By Ray O’Hanlon
And that’s not even including the scenic backdrop.
Ruddy is leaving New York for Tanzania to take part in a trek to the top of Africa’s highest mountain, Kilimanjaro.
And he will be ascending the mighty peak in support of his favorite charity, Co-operation Ireland.
Since his arrival in New York almost five years ago, Ruddy has performed in eight off-Broadway productions and has directed five plays.
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In 2009 he won best director accolades for his work on “After Luke/When I was God,” which ran at the Irish Repertory Theatre.
Recently, he picked up another award for best actor from the Independent Reviewers of New England for his one man show “Swansong,” penned by Conor McDermottroe and presented with TirNa productions in Boston.
But Ruddy’s mind is now focused on getting to a top rather than the top.
He will be flying to London in a few days from where he will travel on to East Africa.
“The ascent takes about six days allowing for time to acclimatize before tackling the final trek to the summit, almost 20,000 feet above sea level,” Ruddy told the Echo.
The fundraising climb is officially dubbed “Trek Kilmanjaro,” and if Ruddy is successful he will find himself standing higher than anyone on the continent, at the summit of a mountain that is the highest freestanding peak in the world, and in a place made famous in a book of short stories by Ernest Hemingway, and by a 1952 movie starring Gregory Peck, Susan Hayward and Ava Gardner.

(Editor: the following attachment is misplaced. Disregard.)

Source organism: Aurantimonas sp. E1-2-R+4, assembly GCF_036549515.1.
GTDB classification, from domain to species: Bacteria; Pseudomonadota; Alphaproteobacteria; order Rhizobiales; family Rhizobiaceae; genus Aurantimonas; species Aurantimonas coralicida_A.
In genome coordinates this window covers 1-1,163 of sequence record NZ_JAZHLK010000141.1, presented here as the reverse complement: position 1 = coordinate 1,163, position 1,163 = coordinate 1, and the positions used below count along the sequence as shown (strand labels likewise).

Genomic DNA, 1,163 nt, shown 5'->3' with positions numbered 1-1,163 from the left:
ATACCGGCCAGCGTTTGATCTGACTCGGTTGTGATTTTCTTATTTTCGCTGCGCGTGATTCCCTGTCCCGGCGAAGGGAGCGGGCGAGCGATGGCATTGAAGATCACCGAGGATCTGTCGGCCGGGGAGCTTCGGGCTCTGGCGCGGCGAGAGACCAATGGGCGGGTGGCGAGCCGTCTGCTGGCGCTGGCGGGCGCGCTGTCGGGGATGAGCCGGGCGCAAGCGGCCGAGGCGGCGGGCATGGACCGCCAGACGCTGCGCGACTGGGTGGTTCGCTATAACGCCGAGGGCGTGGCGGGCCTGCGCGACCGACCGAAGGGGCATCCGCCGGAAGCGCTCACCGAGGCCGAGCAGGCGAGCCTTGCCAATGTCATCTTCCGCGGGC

“Co-operation Ireland is a charity organization whose mission is to advance mutual understanding and respect by promoting practical co-operation between the people of Northern Ireland and of the Republic of Ireland,” explained Ruddy.
“It has delivered innovative and exciting cross-border and cross-community projects to a wide range of school, youth and community organizations.
“Groups are linked on a cross-border basis and through a series of reciprocal exchanges, they get to know one another, learn about each others’ cultures and traditions and learn to respect one another. Through this model groups have an opportunity to discuss the often swept under the carpet topics of culture, identity and religion,” he said.
Ruddy, a native of County Mayo who now calls Brooklyn home, is an experienced trekker and hill walker who cut his feet on the likes of Croagh Patrick.
“Nothing of this magnitude though. I’m really excited about the trek,” he said.
Ruddy has set up a website, www.trek-kilimanjaro.com. The site includes a donate button for those who want to contribute to his Co-operation Ireland fundraiser. More details on the organization itself are available at www.cooperationireland.org.